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Research Papers:

Frequent ATRX, CIC, FUBP1 and IDH1 mutations refine the classification of malignant gliomas

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Oncotarget. 2012; 3:709-722. https://doi.org/10.18632/oncotarget.588

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Yuchen Jiao, Patrick J. Killela, Zachary J. Reitman, B.Ahmed Rasheed, Christopher M. Heaphy, Roeland F. de Wilde, Fausto J. Rodriguez, Sergio Rosemberg, Sueli Meiko Obashinjo, Suely Kazue Nagahashi Marie, Chetan Bettegowda, Nishant Agrawal, Eric Lipp, Christopher Pirozzi, Giselle Lopez, Yiping He, Henry Friedman, Allan H. Friedman, Gregory J. Riggins, Matthias Holdhoff, Peter Burger, Roger McLendon, Darell D. Bigner, Bert Vogelstein, Alan K. Meeker, Kenneth W. Kinzler, Nickolas Papadopoulos, Luis A. Diaz, Jr., Hai Yan _

Abstract

Yuchen Jiao1,*, Patrick J. Killela2,*, Zachary J. Reitman2,*, B. Ahmed Rasheed2, Christopher M. Heaphy1, Roeland F. de Wilde1, Fausto J. Rodriguez1, Sergio Rosemberg3 , Sueli Mieko Oba-Shinjo3, Suely Kazue Nagahashi Marie3, Chetan Bettegowda1, Nishant Agrawal1, Eric Lipp2, Christopher J. Pirozzi2, Giselle Y. Lopez2, Yiping He2, Henry S. Friedman2, Allan H. Friedman2, Gregory J. Riggins1, Matthias Holdhoff1,4, Peter Burger1, Roger E. McLendon2, Darell D. Bigner2, Bert Vogelstein1, Alan K. Meeker1, Kenneth W. Kinzler1, Nickolas Papadopoulos1, Luis A. Diaz, Jr.1,4, Hai Yan2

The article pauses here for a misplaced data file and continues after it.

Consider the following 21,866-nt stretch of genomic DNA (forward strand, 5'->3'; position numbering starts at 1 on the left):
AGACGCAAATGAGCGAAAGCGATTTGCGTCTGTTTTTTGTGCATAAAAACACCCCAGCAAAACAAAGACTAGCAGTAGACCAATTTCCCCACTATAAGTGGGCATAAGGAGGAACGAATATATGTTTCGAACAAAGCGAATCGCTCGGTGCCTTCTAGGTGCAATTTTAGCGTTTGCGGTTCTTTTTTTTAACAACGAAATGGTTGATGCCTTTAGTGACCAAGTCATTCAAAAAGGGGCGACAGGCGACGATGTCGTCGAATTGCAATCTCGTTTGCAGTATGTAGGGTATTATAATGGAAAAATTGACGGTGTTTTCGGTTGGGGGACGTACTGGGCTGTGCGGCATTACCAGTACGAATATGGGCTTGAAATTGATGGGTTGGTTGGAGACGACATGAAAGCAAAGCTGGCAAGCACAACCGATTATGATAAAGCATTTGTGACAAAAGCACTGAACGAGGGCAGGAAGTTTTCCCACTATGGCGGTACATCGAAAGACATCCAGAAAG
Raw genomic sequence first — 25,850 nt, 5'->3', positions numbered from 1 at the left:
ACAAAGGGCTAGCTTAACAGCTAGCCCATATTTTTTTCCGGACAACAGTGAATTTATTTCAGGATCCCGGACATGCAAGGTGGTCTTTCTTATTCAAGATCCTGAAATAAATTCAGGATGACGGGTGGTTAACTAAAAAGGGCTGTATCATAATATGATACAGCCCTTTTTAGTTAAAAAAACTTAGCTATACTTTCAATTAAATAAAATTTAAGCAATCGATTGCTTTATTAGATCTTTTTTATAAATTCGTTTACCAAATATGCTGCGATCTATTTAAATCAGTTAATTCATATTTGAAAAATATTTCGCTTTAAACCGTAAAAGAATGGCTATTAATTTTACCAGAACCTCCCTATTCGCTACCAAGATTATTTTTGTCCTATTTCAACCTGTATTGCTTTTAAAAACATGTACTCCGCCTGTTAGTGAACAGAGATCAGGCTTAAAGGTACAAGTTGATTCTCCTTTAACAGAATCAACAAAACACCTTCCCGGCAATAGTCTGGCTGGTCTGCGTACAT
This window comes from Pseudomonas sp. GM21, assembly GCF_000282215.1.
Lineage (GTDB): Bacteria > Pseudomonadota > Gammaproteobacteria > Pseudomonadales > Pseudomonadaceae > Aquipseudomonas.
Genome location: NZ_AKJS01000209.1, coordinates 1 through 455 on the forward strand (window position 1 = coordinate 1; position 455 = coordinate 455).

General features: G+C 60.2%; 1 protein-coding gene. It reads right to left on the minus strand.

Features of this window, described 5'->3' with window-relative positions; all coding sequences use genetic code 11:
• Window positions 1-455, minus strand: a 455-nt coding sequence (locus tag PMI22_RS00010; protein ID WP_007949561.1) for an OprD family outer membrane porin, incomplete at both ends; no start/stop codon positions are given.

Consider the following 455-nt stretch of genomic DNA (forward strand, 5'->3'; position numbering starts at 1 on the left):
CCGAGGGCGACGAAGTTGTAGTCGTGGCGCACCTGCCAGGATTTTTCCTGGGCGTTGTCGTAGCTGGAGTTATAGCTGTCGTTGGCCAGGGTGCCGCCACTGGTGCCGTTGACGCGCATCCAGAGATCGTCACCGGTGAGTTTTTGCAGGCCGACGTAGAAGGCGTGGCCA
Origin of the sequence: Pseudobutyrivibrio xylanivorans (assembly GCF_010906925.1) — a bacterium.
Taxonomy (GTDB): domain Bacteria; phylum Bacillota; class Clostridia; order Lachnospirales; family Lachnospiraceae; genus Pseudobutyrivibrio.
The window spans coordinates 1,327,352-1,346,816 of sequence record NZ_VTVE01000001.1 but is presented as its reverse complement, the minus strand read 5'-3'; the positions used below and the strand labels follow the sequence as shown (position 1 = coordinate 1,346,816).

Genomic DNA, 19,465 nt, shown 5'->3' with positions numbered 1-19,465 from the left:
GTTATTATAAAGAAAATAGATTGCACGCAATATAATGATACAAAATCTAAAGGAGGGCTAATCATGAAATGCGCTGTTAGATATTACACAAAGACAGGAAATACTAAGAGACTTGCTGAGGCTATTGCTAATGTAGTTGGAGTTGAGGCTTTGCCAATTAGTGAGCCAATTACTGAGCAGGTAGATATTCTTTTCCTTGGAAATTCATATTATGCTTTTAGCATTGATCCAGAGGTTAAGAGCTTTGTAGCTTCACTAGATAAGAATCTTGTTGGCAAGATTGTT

1 Ludwig Center for Cancer Genetics and Howard Hughes Medical Institutions, The Johns Hopkins Kimmel Cancer Center, the Department of Oncology, the Department of Pathology, the Department of Neurosurgery, the Johns Hopkins Medical Institutions, Baltimore, Maryland, USA

2 The Preston Robert Tisch Brain Tumor Center at Duke, The Pediatric Brain Tumor Foundation Institute, the Department of Pathology, the Department of Surgery, Duke University Medical Center, Durham, North Carolina, USA

3 The Department of Pathology, the Department of Neurology, School of Medicine, University of Sao Paulo, Sao Paulo, Sao Paulo, Brazil

4 The Swim Across America Laboratory at Johns Hopkins, The Johns Hopkins Medical Institutions, Baltimore, Maryland, USA

* Denotes equal contribution

Correspondence:

Hai Yan, email:

Luis Diaz, email:

Keywords: ALT, IDH1, IDH2, Mixed Gliomas

Received: July 31, 2012, Accepted: August 2, 2012, Published: August 3, 2012

Abstract